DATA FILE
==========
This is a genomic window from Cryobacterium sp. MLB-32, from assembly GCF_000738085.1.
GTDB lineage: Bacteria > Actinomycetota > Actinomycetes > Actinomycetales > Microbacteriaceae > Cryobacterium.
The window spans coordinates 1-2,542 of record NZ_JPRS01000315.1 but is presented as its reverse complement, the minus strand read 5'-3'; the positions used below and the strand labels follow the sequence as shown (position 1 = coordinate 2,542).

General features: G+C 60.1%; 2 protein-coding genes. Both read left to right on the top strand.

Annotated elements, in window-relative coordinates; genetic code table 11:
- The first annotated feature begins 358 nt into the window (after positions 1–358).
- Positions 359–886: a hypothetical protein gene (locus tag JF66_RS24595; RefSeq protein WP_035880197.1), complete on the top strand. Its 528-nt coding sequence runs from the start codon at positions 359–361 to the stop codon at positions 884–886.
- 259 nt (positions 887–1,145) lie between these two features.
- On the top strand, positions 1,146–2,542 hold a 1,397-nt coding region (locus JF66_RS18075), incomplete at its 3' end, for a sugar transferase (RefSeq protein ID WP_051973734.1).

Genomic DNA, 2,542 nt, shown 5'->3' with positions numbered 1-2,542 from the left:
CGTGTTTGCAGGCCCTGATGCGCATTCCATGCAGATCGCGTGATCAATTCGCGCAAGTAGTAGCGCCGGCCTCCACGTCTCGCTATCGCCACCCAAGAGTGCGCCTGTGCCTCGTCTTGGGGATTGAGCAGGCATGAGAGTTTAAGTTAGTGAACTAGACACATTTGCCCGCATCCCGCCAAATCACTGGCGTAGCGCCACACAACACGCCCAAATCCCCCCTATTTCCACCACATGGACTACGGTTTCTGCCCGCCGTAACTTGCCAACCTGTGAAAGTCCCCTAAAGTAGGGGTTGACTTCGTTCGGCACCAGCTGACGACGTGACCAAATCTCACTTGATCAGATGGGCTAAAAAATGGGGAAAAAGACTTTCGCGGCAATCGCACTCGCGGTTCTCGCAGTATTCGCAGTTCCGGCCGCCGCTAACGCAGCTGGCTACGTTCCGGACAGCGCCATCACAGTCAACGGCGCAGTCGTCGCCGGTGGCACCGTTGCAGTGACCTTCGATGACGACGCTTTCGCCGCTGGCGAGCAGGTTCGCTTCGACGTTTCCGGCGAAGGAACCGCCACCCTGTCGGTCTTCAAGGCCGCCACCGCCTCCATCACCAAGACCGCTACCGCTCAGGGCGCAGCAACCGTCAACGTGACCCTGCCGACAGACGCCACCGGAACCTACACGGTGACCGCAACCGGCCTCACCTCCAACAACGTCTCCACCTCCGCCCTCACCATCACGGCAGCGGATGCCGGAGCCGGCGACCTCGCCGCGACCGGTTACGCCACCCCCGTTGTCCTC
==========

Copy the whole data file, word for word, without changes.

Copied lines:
This is a genomic window from Cryobacterium sp. MLB-32, from assembly GCF_000738085.1.
GTDB lineage: Bacteria > Actinomycetota > Actinomycetes > Actinomycetales > Microbacteriaceae > Cryobacterium.
The window spans coordinates 1-2,542 of record NZ_JPRS01000315.1 but is presented as its reverse complement, the minus strand read 5'-3'; the positions used below and the strand labels follow the sequence as shown (position 1 = coordinate 2,542).

General features: G+C 60.1%; 2 protein-coding genes. Both read left to right on the top strand.

Annotated elements, in window-relative coordinates; genetic code table 11:
- The first annotated feature begins 358 nt into the window (after positions 1–358).
- Positions 359–886: a hypothetical protein gene (locus tag JF66_RS24595; RefSeq protein WP_035880197.1), complete on the top strand. Its 528-nt coding sequence runs from the start codon at positions 359–361 to the stop codon at positions 884–886.
- 259 nt (positions 887–1,145) lie between these two features.
- On the top strand, positions 1,146–2,542 hold a 1,397-nt coding region (locus JF66_RS18075), incomplete at its 3' end, for a sugar transferase (RefSeq protein ID WP_051973734.1).

Genomic DNA, 2,542 nt, shown 5'->3' with positions numbered 1-2,542 from the left:
CGTGTTTGCAGGCCCTGATGCGCATTCCATGCAGATCGCGTGATCAATTCGCGCAAGTAGTAGCGCCGGCCTCCACGTCTCGCTATCGCCACCCAAGAGTGCGCCTGTGCCTCGTCTTGGGGATTGAGCAGGCATGAGAGTTTAAGTTAGTGAACTAGACACATTTGCCCGCATCCCGCCAAATCACTGGCGTAGCGCCACACAACACGCCCAAATCCCCCCTATTTCCACCACATGGACTACGGTTTCTGCCCGCCGTAACTTGCCAACCTGTGAAAGTCCCCTAAAGTAGGGGTTGACTTCGTTCGGCACCAGCTGACGACGTGACCAAATCTCACTTGATCAGATGGGCTAAAAAATGGGGAAAAAGACTTTCGCGGCAATCGCACTCGCGGTTCTCGCAGTATTCGCAGTTCCGGCCGCCGCTAACGCAGCTGGCTACGTTCCGGACAGCGCCATCACAGTCAACGGCGCAGTCGTCGCCGGTGGCACCGTTGCAGTGACCTTCGATGACGACGCTTTCGCCGCTGGCGAGCAGGTTCGCTTCGACGTTTCCGGCGAAGGAACCGCCACCCTGTCGGTCTTCAAGGCCGCCACCGCCTCCATCACCAAGACCGCTACCGCTCAGGGCGCAGCAACCGTCAACGTGACCCTGCCGACAGACGCCACCGGAACCTACACGGTGACCGCAACCGGCCTCACCTCCAACAACGTCTCCACCTCCGCCCTCACCATCACGGCAGCGGATGCCGGAGCCGGCGACCTCGCCGCGACCGGTTACGCCACCCCCGTTGTCCTC